It is well established that sebaceous progenitor cells in the JZ express the marker Lrig1, in mice as well as in humans . Using Lrig1 to target a gene knockout, we modulated Wingless (Wnt) signaling in mouse sebaceous progenitors, testing the hypothesis that Wnt controls their di erentiation. Wingless signaling is a highly conserved system that controls stem cell di erentiation in many organs, including the skin . As shown in gure 2, activating Wnt signaling in se- baceous progenitors by knocking out the Wnt suppressor gene Apc results in rapid, comedo-like expansion of the JZ. Of note, this phenomenon is associated with profound atrophy of the SG. Just like in acne. But you will say, surely this is not what happens in actual patients with acne? Indeed, it isn’t, as the average patient with acne does not have an Apc knockout. However, recent genome-wide association studies (GWAS) show that our mouse model is not far from the human situation. GWAS unequivocally implicate Wingless in the pathogenesis of sporadic acne .
In a striking parallel with our mouse data, gain-of-function alleles in WNT10A (leading to increased Wingless signaling) are the single strongest genetic risk fac- tor for developing the condition . Accordingly, loss-of-function alleles were found to be protective. These ndings are consistent across ethnic groups in multiple studies. GWAS also highlight signals related to tissue remodeling in addition to cell proliferation and migration. Monogenic disorders that cause severe acne a ect the same processes . This makes sense if one realises that sebaceous progenitor cells, once switched to a sebaceous fate, need to move into the sebaceous gland and di erentiate at the same time. If the movement is impeded (tissue remodeling defect), or the mechanisms that facilitate it over- whelmed (hyperandrogenism), the progenitors will get stuck in the JZ causing it to expand. A comedo will result – in essence, a cystic expansion of the abnor- mally di erentiated sebaceous progenitor compartment.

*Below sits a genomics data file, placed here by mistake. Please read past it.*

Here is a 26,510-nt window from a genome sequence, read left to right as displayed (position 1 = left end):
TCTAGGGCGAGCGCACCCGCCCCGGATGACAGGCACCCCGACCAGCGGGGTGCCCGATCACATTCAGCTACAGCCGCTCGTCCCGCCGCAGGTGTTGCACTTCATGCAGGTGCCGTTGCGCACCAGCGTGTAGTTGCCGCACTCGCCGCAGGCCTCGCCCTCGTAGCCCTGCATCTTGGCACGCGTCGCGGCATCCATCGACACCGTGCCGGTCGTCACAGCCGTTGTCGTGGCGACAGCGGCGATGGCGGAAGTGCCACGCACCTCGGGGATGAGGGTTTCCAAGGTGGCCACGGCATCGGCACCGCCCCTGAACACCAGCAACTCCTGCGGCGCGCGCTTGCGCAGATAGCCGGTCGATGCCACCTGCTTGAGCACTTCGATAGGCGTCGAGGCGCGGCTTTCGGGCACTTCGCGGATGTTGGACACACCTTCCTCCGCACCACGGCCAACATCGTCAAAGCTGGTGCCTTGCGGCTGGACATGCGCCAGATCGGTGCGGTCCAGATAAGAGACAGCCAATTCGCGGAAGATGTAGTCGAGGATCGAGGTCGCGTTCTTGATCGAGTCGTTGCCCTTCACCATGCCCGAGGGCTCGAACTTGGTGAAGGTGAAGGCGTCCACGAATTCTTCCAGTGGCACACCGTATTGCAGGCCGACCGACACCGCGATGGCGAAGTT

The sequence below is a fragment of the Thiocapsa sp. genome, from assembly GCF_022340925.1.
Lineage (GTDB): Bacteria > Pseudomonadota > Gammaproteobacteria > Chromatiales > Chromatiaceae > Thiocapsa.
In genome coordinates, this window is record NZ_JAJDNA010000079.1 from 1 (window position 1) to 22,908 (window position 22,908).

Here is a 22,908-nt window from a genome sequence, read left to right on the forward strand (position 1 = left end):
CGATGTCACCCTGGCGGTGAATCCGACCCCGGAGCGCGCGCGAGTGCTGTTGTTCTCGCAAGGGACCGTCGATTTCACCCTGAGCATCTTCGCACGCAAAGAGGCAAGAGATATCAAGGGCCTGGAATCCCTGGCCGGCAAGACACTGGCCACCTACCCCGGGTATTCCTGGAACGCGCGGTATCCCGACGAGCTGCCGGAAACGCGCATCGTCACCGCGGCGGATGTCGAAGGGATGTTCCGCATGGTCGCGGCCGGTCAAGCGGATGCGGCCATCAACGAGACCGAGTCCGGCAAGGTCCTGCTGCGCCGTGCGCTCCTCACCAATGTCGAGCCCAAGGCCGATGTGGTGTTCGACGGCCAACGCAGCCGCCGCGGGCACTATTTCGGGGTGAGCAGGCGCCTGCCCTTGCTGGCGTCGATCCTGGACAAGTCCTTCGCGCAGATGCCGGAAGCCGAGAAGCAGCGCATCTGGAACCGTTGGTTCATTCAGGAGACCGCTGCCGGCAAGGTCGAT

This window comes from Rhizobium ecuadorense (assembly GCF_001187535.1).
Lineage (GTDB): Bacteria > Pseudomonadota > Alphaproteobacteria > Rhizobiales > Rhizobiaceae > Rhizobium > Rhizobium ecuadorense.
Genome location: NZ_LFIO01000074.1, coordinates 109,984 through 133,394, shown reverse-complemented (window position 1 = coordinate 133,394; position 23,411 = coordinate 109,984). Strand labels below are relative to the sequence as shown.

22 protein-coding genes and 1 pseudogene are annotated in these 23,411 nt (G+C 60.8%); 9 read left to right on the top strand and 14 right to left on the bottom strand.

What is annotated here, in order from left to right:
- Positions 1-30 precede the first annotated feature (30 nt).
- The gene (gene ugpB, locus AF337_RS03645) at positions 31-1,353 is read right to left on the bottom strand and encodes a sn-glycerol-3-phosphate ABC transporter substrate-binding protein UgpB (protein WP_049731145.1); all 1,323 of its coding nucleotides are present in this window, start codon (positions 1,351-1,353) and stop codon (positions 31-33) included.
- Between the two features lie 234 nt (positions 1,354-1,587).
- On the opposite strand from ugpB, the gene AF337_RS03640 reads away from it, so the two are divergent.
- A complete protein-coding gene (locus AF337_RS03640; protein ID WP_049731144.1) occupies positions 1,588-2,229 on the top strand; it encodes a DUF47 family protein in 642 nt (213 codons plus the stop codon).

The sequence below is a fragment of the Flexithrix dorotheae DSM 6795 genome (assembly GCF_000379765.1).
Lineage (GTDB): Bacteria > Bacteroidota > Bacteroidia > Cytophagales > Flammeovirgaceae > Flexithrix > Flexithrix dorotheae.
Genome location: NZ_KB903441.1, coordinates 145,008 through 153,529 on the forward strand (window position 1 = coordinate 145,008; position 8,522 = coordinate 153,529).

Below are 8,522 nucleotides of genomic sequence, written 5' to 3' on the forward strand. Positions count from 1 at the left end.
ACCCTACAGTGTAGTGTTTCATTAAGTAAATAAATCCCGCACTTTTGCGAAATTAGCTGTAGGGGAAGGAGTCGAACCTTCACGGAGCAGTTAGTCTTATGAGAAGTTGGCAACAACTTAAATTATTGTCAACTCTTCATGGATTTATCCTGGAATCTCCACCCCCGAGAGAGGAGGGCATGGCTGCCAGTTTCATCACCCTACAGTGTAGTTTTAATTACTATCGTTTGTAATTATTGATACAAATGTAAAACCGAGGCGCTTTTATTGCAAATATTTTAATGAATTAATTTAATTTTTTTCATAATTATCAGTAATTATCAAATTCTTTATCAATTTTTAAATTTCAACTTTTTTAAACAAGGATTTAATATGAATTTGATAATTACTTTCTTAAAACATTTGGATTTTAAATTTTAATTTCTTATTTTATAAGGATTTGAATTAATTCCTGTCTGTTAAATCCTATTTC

What it means
The above scenario requires no micro-organisms to work. Only androgens, ge- netic predisposition and environmental factors such as pollutants. It explains chloracne, where it was shown that dioxins disrupt the sebaceous di erentiation of Lrig1+ progenitor cells . Importantly, it o ers a straightforward mecha- nism for the strong e ects of retinoids on acne, including their ability to prevent disease recurrence. In our Apc conditional knockout mouse, topical application of ATRA prevented formation of the comedo-like cysts by inhibiting Wnt sig- naling. We further showed in our mouse models that Wnt inhibition causes sebaceous glands to enlarge, with widening, but not cystic expansion, of the in- fundibulum. These observations suggest that the therapeutic e ects of retinoids on acne are due to promotion of sebaceous di erentiation and, probably, inhi- bition of sebaceous progenitor growth. We have observed that 13-cis retinoic acid (Accutane) keeps human sebaceous progenitor cells from forming organoids (unpublished data). In conclusion, retinoids probably cure acne by inhibiting Wnt signaling, thence promoting sebaceous di erentiation and inhibiting pro- genitor proliferation. Note that this mechanism explains how retinoids induce sebaceous gland atrophy and, thence, dry skin.
Until very recently, we had no in vitro models for the key events in the patho- genesis of acne. But now we have human sebaceous organoids, formed from progenitor cells. Using these, we can now model early events in sebaceous di erentiation and observe how those are a ected by genetics, drugs or environ- mental factors such as pollutants. In this way, we will be able to understand the mechanism by which these agents can cause acne and come up with preventive or therapeutic interventions. Identifying these is now possible, as organoids can be grown at scale and hence can be used for high-throughput screening. We expect that people with acne will stand to bene t soon from our new insights and capabilities.
Work on acne in my laboratory is made possible by generous funding from Lee Kong Chian School of Medicine (startup grant) and the National Med- ical Research Councel, Clinician-Scientist Individual Research Grant MOH- CIRG20nov-0009.